lunes, 28 de mayo de 2012

Mims: Lack of bugs may be drought-related

ORIGINAL: My San Antonio
By Forrest M. Mims III, Express-News columnist
May 20, 2012

Whether due to colony collapse disorder, the drought or both, bees, such as this April visitor, are rare on the Mims place this spring. Photo: Forrest M. Mims III, For The Express-News / ALL RIGHTS RESERVED. 
By now myriad bees and exotic flies should be sipping nectar from wildflowers. Wasps, dragonflies and spiders should be prowling the landscape looking for dinner.

Where are these creatures and the critters that eat them?

There might be a normal population of insects and spiders in some areas, especially in cities and towns where lawns and gardens were watered during last summer's record drought. But there's a very obvious shortage of insects, spiders and lizards on our rural place.

Only two or three honeybees can be seen in 6-foot-square sections of Indian blanket wildflowers here. In a normal year, the count would be much higher. Bluebonnets require insects to pollinate their flowers, so I examined four patches of bluebonnets on our place. Only 53 per cent of their flower spikes produced seed pods.

So far this spring, only two carpenter bees have appeared where a dozen or more usually patrol the sky. Only one red wasp, two grasshoppers, several dragonflies and a few beetles, crickets and pill bugs have been observed during daily walks. Only one toad, several geckos and no other lizards have been seen around our house.

Some species have returned, apparently assisted by abundant winter rain. While no fireflies appeared during 2011, each evening a dozen or so can be seen flashing away at the edge the woods behind our house.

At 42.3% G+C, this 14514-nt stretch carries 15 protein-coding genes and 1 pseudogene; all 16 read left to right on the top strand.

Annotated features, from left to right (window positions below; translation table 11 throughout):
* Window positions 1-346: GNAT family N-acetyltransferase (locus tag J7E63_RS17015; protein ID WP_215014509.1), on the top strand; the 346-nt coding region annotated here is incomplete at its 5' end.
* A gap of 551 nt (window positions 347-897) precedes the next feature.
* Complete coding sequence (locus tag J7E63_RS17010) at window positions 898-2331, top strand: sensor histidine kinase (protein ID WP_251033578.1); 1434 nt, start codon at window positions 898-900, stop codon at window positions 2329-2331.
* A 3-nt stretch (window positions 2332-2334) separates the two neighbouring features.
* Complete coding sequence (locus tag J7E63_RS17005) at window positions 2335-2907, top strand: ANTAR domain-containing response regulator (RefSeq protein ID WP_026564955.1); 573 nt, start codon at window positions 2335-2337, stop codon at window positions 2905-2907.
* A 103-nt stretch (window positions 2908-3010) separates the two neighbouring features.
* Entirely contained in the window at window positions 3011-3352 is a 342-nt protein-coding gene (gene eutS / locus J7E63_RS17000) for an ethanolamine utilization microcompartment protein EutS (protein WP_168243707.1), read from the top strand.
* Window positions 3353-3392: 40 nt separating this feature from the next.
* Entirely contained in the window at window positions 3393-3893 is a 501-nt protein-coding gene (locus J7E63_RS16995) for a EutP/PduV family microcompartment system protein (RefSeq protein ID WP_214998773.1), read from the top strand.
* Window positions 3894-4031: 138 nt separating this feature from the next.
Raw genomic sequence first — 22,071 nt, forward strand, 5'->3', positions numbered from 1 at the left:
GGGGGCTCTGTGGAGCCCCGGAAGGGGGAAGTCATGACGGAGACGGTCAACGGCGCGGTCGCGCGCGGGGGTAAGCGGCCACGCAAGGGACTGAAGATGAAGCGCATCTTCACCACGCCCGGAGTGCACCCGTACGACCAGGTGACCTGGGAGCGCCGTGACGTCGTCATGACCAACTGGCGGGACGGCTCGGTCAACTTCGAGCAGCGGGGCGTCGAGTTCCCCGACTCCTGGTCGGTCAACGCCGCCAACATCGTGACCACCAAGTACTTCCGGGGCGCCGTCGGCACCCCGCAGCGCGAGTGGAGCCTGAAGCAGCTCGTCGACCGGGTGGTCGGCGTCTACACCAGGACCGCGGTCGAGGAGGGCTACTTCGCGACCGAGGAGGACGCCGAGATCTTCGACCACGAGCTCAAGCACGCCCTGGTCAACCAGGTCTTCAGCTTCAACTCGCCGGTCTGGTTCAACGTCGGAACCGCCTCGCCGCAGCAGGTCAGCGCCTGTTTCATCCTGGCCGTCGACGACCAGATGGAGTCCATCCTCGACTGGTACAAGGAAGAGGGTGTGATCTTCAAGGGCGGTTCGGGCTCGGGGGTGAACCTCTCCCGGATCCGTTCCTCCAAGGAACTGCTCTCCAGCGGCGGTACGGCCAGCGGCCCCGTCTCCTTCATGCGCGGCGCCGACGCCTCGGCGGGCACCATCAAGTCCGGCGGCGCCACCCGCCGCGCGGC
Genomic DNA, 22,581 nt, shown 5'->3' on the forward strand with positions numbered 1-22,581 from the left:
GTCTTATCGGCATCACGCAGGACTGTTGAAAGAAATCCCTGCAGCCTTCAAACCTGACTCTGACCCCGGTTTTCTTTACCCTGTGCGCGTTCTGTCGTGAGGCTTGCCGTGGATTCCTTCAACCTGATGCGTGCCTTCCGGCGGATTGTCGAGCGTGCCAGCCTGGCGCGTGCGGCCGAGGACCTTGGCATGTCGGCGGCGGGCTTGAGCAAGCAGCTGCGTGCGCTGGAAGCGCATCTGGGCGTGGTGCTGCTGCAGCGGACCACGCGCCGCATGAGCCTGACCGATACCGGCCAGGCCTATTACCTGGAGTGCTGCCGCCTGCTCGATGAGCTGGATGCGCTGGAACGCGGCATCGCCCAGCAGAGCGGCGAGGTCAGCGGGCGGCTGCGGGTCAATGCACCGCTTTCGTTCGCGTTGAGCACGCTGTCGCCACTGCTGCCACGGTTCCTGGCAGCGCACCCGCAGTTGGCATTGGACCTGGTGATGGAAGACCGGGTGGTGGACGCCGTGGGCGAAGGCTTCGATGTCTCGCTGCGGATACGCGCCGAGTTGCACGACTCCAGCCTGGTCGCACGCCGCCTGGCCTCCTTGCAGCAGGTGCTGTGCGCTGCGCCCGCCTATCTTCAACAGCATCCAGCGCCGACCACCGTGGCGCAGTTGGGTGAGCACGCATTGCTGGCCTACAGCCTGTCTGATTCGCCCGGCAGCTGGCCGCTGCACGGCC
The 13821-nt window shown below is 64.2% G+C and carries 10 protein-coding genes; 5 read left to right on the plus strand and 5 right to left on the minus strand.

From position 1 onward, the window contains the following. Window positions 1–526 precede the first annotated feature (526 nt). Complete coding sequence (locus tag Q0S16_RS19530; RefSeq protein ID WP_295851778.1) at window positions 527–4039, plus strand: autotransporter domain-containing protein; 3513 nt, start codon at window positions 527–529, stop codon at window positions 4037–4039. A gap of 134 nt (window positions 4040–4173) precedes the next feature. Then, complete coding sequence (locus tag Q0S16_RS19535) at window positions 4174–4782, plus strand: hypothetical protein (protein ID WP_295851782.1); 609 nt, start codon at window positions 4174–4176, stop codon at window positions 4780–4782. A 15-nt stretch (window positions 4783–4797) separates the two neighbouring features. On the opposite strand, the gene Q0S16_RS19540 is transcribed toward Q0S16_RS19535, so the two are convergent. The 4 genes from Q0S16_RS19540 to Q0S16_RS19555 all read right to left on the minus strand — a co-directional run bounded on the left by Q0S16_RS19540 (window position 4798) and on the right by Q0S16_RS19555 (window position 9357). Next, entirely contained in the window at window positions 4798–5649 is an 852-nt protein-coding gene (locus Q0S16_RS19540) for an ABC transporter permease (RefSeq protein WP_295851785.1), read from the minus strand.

Last month, countless crane flies invaded portions of South Central Texas.

Butterflies are now in abundance.

Paul Schattenberg wrote about the effect of the 2011 drought on Texas insects in the June 14 issue of Agrilife Today, a Texas A&M publication.

Fire ant mounds are smaller, presumably because their builders are less active.

Another drought spin-off is that some creatures are moving into homes to find moisture and food. This includes scorpions, and that's certainly the case at our place.

A search of the Web for insect activity during droughts revealed that populations of some insects that attack crops and trees can increase during droughts.

There are also insect reports virtually identical to what I am observing. For example, a report by Edward Mawley about the 1898 drought in England summarized surveys by rural observers who found sharply reduced insect populations with very few wasps.

Spiders are beginning to return to our place, and this may signal an increase in the insect population.

It will be interesting to see what happens next, especially if the drought returns.

While it might seem good to have fewer bugs around, they form a vital link in nature's food chain. Many pollinate wildflowers, fruit trees and various vegetables.

Forrest Mims, an expert reviewer for the Intergovernmental Panel on Climate Change (IPCC), was named one of the 50 Best Brains in Science by Discover Magazine. His science is featured at Email him at

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